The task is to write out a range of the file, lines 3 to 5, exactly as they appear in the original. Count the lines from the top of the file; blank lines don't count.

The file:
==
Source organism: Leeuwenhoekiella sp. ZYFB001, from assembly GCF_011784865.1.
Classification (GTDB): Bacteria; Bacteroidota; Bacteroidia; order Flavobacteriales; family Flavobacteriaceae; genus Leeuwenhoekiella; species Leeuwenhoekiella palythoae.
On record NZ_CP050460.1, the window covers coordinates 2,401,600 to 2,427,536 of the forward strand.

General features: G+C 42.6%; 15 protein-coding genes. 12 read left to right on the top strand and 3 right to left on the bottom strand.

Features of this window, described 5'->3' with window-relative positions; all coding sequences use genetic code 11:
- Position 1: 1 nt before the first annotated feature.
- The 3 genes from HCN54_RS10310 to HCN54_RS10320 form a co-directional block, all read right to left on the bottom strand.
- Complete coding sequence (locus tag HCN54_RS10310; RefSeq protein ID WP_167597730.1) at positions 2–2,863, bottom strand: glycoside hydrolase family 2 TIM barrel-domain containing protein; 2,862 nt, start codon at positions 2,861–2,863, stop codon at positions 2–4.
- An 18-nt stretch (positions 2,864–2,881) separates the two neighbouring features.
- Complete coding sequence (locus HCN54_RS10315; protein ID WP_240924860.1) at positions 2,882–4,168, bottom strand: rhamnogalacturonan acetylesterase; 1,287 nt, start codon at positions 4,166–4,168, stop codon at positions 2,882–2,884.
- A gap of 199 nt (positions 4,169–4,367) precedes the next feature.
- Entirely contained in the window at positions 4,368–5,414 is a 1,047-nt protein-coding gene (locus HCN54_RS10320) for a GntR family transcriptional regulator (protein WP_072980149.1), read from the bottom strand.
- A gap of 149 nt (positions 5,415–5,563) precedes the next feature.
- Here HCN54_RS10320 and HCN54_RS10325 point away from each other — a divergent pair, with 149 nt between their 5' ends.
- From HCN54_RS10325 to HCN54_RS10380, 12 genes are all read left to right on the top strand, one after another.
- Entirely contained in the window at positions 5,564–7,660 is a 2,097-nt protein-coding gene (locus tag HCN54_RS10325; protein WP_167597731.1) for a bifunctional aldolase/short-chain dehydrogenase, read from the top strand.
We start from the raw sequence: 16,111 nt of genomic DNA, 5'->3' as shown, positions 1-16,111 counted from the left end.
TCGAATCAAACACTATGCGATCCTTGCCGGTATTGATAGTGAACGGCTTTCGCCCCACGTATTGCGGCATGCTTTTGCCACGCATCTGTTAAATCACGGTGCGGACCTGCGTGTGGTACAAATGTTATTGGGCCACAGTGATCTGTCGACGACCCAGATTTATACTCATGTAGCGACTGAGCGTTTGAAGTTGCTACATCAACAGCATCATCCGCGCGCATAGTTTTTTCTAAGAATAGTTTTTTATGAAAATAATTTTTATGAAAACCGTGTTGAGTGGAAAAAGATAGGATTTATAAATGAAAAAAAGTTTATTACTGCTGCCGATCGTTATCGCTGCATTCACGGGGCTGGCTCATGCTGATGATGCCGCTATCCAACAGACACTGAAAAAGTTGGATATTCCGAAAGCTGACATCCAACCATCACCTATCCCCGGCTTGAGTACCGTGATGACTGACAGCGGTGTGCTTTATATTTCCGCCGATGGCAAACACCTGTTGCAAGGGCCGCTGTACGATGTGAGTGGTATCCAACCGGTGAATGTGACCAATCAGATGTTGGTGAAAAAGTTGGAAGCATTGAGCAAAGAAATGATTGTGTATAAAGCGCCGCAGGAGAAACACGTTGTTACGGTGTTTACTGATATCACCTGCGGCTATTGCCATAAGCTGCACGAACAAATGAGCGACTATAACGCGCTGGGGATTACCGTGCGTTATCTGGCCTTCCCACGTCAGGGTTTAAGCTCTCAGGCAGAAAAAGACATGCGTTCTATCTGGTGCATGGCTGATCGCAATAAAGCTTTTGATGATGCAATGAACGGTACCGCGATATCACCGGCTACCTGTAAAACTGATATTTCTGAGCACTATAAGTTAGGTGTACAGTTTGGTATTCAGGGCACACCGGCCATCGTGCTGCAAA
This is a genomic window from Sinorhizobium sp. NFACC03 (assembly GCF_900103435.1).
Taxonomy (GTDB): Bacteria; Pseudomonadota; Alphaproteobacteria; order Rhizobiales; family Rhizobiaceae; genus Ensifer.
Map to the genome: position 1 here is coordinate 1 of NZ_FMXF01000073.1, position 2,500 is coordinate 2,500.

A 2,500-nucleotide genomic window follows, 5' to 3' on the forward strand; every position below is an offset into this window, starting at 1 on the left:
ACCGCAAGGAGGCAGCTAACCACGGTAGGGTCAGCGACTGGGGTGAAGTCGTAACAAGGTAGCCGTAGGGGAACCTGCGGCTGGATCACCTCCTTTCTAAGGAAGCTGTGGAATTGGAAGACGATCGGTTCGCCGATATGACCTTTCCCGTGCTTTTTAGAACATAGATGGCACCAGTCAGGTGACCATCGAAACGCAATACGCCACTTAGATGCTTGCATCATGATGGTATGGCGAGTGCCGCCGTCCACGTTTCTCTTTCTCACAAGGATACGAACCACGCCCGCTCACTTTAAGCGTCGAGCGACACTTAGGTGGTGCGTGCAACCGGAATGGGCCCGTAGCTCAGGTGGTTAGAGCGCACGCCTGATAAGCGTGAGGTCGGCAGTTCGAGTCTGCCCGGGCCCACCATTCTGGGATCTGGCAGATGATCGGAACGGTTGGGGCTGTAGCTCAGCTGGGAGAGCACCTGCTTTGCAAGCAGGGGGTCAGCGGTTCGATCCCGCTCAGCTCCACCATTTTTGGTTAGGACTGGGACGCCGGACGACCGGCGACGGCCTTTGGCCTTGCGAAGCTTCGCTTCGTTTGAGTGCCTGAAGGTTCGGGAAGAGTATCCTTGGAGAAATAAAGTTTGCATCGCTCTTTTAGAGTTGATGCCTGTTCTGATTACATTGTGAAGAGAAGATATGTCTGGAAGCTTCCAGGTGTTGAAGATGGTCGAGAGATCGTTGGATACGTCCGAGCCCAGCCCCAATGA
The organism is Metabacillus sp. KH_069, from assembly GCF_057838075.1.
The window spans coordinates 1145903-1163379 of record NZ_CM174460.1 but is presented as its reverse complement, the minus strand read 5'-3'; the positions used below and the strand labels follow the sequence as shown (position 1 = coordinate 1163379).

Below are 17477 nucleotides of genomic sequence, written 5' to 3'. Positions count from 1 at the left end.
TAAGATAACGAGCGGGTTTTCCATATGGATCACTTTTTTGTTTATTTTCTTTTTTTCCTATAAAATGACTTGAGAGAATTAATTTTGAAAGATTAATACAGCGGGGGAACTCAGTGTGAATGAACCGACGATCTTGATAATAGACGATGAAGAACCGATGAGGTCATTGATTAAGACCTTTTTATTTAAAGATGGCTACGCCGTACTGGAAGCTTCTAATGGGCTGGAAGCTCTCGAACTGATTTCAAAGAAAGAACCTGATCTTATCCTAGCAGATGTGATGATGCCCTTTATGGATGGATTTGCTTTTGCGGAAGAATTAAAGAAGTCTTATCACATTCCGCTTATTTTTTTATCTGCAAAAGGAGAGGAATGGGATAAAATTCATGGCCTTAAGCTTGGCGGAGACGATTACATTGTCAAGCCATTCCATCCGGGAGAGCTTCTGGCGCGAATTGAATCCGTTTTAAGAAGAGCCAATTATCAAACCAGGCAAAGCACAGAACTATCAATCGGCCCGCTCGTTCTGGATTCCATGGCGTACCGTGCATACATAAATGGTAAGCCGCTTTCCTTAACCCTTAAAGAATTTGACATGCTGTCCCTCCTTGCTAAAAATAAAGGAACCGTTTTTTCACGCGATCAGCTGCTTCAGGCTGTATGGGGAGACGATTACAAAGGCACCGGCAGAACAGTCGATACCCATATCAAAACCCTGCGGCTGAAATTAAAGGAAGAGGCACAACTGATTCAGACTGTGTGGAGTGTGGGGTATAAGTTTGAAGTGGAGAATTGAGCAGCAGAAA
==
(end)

On record NZ_CP050460.1, the window covers coordinates 2,401,600 to 2,427,536 of the forward strand.

General features: G+C 42.6%; 15 protein-coding genes. 12 read left to right on the top strand and 3 right to left on the bottom strand.

Features of this window, described 5'->3' with window-relative positions; all coding sequences use genetic code 11: